Leaving Samila Beach, the coach made a few turns and before we knew it, we were already at the foot of Tang Kuan Hill.
Remember the legend about the Mouse and Cat Island?
This is the hill which the Dog turned into.
Where we are visiting is located right on the top of this hill and to get up there, we had to take a 3 minutes, 170m inclined-lift ride up where a breathtaking 360° panoramic view of Songkhla City awaits.
Visiting Tang Kuan Hill is free but you pay 30 baht for the lift ride.
Alternatively, you can make your way up by foot via the stairs.
That is the South China Sea, if, I am not wrong
Other than the great scenary, sitting on the hilltop is a Dvaravati Chedi housing the Buddha's relics which was built during the Nakhon Si Thammarat Empire.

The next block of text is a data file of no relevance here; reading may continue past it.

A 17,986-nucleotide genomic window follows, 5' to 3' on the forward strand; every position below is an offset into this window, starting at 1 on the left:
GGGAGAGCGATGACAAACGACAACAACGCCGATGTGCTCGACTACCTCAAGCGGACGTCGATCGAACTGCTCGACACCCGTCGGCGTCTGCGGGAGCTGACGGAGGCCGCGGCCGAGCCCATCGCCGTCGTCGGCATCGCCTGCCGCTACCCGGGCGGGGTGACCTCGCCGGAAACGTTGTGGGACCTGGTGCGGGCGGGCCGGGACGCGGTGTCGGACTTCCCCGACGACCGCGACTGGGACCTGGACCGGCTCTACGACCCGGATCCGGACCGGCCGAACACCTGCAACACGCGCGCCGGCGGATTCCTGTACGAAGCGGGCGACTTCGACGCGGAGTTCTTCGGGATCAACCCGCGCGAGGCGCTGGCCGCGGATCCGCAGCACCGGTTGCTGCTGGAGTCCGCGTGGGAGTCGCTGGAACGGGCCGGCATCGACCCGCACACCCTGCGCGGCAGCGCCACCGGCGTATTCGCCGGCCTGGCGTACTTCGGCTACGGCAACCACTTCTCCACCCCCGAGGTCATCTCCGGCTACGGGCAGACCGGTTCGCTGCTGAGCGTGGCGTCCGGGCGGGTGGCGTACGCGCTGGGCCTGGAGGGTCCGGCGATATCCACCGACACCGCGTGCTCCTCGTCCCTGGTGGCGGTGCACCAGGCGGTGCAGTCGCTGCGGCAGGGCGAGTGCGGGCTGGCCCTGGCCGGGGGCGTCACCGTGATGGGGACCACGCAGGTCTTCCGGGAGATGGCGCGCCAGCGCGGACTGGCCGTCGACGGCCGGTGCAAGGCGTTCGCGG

Since 1866, it was restored under the command of King Rama IV and in 1966, King Rama IX gave the Lord Buddha relics for filling in the Pagoda.
Monkeys lived in the trees around the hill and tourists would often come to the foot of the hill to feed them.
According to the tour guide, many Monkeys have been run over by vehicles while crossing the road therefore the people constructed a rope ladder hoisted up into the air for them.
Is that not the sweetest thing one can do for the animals?
Monkeys on the rooftops of some locals' homes
Before we head back to the hotel, we were driven across the longest bridge in Asia - the Tinuslanonda Bridge which spans 3.8km.
Stay tuned for the next post as we leave Songkhla for Hat Yai where we checked into the worst hotel I have ever stayed!